Exercise is great for escape too.  Getting involved in sports like football, rugby or basketball as a participant or a spectator can become quite addictive. There are some activities that are all about mindfulness and relaxation that you could try like yoga or meditation.  Your local community centre may run teams and local leagues and a whole range of fitness classes.

Get Some Support

It is really useful to know what support is available to you.  Here are some phone numbers and websites that can provide a huge amount of helpful information.  Many of them are free from landlines.  Don’t forget to clear your browser history when you are finished if you don’t want anyone to know you have been searching for support.

5 tips to look after yourself, children and young people

ChildLine  

A free helpline for children and young people providing confidential counselling, advice and guidance on the telephone and online

Free phone number (24hrs) 0800 1111

Online 121 Chat                     www.childline.org.uk/Talk/Chat/Pages/OnlineChat.aspx

General Information             www.childline.org.uk

Get Connected

Free, confidential telephone and email helpline.  Can help guide you to the right support for your problem. Provides free connections to local or national services, and can text information to your mobile phone.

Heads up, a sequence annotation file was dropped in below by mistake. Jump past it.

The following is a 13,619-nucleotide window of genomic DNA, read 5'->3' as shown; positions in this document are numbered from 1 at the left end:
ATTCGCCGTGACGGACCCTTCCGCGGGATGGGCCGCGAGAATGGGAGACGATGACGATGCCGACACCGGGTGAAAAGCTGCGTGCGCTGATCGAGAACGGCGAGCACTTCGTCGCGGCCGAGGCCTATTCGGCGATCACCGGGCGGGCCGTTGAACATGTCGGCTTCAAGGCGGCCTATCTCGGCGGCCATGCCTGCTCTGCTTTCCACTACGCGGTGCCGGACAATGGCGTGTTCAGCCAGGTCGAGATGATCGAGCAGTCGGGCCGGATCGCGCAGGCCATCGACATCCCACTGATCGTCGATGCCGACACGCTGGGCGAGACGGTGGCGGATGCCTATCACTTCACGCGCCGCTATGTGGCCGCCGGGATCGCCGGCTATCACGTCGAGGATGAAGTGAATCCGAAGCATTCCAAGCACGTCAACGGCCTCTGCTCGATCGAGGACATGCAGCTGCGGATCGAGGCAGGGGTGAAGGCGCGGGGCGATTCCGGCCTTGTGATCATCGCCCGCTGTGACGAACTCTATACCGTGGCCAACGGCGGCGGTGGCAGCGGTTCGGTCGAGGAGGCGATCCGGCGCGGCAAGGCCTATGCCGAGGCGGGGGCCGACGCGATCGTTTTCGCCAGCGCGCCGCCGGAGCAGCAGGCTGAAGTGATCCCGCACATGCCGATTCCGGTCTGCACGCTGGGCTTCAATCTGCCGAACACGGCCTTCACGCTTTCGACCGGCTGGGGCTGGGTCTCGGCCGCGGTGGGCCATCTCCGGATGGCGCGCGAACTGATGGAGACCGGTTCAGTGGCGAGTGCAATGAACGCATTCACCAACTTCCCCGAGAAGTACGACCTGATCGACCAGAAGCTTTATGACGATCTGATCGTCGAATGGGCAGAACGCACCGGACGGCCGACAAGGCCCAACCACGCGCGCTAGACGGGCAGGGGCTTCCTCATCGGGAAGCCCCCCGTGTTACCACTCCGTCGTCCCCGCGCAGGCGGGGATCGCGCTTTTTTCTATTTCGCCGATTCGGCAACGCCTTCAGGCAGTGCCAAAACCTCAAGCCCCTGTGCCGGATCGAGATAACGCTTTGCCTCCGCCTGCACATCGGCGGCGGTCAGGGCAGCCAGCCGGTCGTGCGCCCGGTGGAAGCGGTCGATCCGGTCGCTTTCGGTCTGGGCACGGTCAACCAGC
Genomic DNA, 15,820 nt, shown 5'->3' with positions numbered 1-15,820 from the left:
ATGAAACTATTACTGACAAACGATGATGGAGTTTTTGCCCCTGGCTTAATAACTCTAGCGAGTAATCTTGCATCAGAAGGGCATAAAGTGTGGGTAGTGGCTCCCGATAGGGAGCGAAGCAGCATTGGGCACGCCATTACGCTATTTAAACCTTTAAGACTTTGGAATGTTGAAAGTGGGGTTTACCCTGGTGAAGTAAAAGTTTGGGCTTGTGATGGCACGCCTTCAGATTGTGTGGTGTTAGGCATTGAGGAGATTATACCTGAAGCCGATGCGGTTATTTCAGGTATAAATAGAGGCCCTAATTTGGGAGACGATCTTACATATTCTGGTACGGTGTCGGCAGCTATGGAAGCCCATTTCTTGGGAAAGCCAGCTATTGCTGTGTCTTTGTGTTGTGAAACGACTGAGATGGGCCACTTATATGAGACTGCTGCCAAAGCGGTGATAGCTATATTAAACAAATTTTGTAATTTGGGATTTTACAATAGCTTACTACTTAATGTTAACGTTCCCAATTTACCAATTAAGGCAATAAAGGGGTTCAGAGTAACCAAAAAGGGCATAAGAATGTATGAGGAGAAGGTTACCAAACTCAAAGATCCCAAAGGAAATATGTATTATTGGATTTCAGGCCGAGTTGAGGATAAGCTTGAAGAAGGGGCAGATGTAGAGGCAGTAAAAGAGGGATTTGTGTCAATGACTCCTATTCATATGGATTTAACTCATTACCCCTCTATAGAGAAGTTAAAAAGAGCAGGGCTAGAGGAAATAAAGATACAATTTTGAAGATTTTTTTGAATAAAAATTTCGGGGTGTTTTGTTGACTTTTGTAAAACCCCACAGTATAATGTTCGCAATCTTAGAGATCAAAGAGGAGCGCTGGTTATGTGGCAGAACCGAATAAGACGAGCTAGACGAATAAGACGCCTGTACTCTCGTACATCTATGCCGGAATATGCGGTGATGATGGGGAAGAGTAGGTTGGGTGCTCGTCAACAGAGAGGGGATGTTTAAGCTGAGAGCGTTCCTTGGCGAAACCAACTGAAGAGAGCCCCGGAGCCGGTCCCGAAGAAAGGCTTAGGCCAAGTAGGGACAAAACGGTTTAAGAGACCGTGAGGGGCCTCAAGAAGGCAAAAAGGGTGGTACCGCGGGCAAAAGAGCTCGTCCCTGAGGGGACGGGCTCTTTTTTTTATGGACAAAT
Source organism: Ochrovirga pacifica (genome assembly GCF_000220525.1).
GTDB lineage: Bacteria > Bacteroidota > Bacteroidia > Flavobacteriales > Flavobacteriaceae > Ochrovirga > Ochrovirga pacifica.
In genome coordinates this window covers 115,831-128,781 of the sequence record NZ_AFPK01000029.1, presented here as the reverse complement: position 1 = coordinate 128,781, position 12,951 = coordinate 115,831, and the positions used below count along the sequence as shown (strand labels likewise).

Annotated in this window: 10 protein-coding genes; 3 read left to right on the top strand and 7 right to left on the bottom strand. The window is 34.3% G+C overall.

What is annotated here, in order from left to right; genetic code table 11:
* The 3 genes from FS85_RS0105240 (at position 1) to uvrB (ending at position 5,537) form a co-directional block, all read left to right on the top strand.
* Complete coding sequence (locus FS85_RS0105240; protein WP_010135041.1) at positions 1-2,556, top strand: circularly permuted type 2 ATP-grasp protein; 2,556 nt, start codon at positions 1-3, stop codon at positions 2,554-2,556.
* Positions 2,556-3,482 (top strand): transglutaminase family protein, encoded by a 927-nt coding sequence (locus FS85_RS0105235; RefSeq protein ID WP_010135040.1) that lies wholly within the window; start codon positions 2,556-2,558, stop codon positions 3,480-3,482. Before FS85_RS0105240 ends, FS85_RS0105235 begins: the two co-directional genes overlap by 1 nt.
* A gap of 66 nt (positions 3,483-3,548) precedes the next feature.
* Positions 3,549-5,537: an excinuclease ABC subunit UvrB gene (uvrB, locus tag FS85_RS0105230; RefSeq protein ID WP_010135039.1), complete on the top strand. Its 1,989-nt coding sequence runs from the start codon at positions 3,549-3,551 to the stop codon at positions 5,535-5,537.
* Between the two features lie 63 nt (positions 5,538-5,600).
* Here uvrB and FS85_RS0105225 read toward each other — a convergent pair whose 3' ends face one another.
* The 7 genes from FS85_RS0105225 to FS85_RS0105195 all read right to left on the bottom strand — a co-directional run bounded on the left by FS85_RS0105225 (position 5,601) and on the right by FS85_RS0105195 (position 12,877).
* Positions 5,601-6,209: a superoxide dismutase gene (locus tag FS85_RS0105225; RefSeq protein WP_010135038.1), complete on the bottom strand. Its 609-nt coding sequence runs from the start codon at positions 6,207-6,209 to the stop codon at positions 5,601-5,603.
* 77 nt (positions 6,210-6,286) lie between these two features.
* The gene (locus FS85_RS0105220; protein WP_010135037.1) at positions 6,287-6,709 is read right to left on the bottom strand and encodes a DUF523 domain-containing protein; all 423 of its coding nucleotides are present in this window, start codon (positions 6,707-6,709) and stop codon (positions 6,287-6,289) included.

Free phone number (daily 1pm to 11pm)             0808 808 4994

General information                                                      www.getconnected.org.uk

FRANK

Free (from a landline), confidential information and advice for anyone concerned about their own or someone else’s drug or solvent misuse.  The call will not show up on the phone bill.

Free phone number (24hrs)        0800 77 66

Further information                       www.talktofrank.com

B-EAT youth helpline: Provides information, help and support to anyone affected by eating disorders; how to get help or to help someone you know: www.b-eat.co.uk

 TheSite.org: www.TheSite.org is aimed at 16 to 25-year-olds and provides loads of support and information about everything you need to know– sex & relationships, drugs, alcohol, health, money & debt advice, housing, careers & study, as well as discussion boards, apps, real stories and live chat.

 Stay Safe Online: www.saferinternet.org.uk/advice-and-resources/young-people   provides a helpline and a range of films, links, advice and guidance around safe use of the internet.

Think U Know

www.thinkuknow.co.uk  provides a wide range of advice and guidance as well as a facility to report online abuse.